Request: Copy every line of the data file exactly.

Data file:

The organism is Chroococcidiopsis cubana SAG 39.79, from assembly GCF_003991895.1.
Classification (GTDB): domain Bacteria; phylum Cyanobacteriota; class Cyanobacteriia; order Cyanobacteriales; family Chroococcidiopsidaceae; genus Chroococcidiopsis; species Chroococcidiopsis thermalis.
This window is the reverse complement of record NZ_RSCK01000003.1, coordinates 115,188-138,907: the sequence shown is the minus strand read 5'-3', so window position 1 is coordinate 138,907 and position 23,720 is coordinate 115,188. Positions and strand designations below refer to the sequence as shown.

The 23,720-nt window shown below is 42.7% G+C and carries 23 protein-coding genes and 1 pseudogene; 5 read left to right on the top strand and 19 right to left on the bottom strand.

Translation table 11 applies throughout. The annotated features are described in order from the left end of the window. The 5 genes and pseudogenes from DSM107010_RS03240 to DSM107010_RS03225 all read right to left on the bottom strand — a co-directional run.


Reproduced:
The organism is Chroococcidiopsis cubana SAG 39.79, from assembly GCF_003991895.1.
Classification (GTDB): domain Bacteria; phylum Cyanobacteriota; class Cyanobacteriia; order Cyanobacteriales; family Chroococcidiopsidaceae; genus Chroococcidiopsis; species Chroococcidiopsis thermalis.
This window is the reverse complement of record NZ_RSCK01000003.1, coordinates 115,188-138,907: the sequence shown is the minus strand read 5'-3', so window position 1 is coordinate 138,907 and position 23,720 is coordinate 115,188. Positions and strand designations below refer to the sequence as shown.

The 23,720-nt window shown below is 42.7% G+C and carries 23 protein-coding genes and 1 pseudogene; 5 read left to right on the top strand and 19 right to left on the bottom strand.

Translation table 11 applies throughout. The annotated features are described in order from the left end of the window. The 5 genes and pseudogenes from DSM107010_RS03240 to DSM107010_RS03225 all read right to left on the bottom strand — a co-directional run.